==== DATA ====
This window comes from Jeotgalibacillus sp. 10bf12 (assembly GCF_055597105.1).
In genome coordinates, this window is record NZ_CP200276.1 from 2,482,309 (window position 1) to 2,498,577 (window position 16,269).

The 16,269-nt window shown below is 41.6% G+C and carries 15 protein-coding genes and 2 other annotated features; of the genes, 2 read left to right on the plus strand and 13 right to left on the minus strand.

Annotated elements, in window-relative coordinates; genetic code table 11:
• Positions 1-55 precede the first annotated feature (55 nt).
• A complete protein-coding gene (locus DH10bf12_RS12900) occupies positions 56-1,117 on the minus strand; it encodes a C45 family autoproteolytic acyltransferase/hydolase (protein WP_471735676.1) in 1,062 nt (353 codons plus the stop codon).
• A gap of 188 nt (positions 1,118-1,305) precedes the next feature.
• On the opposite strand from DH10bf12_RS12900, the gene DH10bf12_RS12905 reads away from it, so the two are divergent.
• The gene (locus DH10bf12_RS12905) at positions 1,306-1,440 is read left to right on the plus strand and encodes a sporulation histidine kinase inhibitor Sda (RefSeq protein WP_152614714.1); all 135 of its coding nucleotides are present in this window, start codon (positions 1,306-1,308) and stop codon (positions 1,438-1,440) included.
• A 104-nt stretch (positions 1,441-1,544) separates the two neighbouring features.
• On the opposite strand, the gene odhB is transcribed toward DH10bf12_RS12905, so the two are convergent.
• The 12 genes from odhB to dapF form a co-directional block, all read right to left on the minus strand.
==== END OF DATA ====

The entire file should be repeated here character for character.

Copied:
This window comes from Jeotgalibacillus sp. 10bf12 (assembly GCF_055597105.1).
In genome coordinates, this window is record NZ_CP200276.1 from 2,482,309 (window position 1) to 2,498,577 (window position 16,269).

The 16,269-nt window shown below is 41.6% G+C and carries 15 protein-coding genes and 2 other annotated features; of the genes, 2 read left to right on the plus strand and 13 right to left on the minus strand.

Annotated elements, in window-relative coordinates; genetic code table 11:
• Positions 1-55 precede the first annotated feature (55 nt).
• A complete protein-coding gene (locus DH10bf12_RS12900) occupies positions 56-1,117 on the minus strand; it encodes a C45 family autoproteolytic acyltransferase/hydolase (protein WP_471735676.1) in 1,062 nt (353 codons plus the stop codon).
• A gap of 188 nt (positions 1,118-1,305) precedes the next feature.
• On the opposite strand from DH10bf12_RS12900, the gene DH10bf12_RS12905 reads away from it, so the two are divergent.
• The gene (locus DH10bf12_RS12905) at positions 1,306-1,440 is read left to right on the plus strand and encodes a sporulation histidine kinase inhibitor Sda (RefSeq protein WP_152614714.1); all 135 of its coding nucleotides are present in this window, start codon (positions 1,306-1,308) and stop codon (positions 1,438-1,440) included.
• A 104-nt stretch (positions 1,441-1,544) separates the two neighbouring features.
• On the opposite strand, the gene odhB is transcribed toward DH10bf12_RS12905, so the two are convergent.
• The 12 genes from odhB to dapF form a co-directional block, all read right to left on the minus strand.